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Whether you use your iPhone calendar, a fancy app, or a traditional paper planner, you need to keep a detailed schedule. Guessing what time something starts is a great way to be late. Forgetting you had plans almost guarantees you’ll show up after the expected time. Make life easier; create a scheduling system that works for you so you have a better handle on your time and commitments.

Use Time Buffers

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This classic hack for being late is one of the most effective. If something starts at 10 AM, pretend it starts at 9:30 AM. If you must leave your house by 8 PM, try to leave by 7:45 PM. The idea is to give yourself some leeway so that if anything slows you down, you can hopefully still make it on time. Basically, don’t arrive on time by the skin of your teeth; give yourself some wiggle room! This will reduce that stressful, hurried feeling.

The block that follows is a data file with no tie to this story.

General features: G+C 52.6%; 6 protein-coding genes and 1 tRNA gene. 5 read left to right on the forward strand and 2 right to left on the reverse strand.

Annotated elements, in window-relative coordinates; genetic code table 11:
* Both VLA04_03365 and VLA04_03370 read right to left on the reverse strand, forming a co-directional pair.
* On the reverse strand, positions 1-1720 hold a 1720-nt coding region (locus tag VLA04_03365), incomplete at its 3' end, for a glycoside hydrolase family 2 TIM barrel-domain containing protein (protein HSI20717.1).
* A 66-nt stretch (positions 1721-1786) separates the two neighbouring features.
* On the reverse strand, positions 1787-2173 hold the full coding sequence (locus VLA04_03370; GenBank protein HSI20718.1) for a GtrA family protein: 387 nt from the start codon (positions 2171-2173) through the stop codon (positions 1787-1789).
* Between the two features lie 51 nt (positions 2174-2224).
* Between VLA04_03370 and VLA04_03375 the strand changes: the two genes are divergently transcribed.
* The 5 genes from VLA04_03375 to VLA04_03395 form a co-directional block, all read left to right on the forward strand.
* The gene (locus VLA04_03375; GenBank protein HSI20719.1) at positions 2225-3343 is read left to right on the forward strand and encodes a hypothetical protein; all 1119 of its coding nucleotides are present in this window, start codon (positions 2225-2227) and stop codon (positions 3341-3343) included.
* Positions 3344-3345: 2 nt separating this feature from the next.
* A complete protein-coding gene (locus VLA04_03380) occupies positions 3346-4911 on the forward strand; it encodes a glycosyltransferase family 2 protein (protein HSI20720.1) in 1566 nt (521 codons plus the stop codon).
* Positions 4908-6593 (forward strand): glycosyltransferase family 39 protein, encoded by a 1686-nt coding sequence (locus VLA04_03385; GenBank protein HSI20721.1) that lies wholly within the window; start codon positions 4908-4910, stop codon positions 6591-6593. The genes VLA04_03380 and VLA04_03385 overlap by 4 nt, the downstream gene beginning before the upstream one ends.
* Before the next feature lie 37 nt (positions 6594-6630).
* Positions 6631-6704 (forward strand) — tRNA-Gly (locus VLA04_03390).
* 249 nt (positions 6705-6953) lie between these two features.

Set Timers for Tasks and Activities

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If you’re often late because you get distracted by what you’re doing, set timers and alarms. It could be a one-hour timer for folding your laundry or an alarm 30 minutes before you must head out. The ideal timer or alarm depends on the situation, but the point is to set time limits on tasks and activities so they don’t bleed into the time when you should be getting ready to leave.

Reduce Screen Time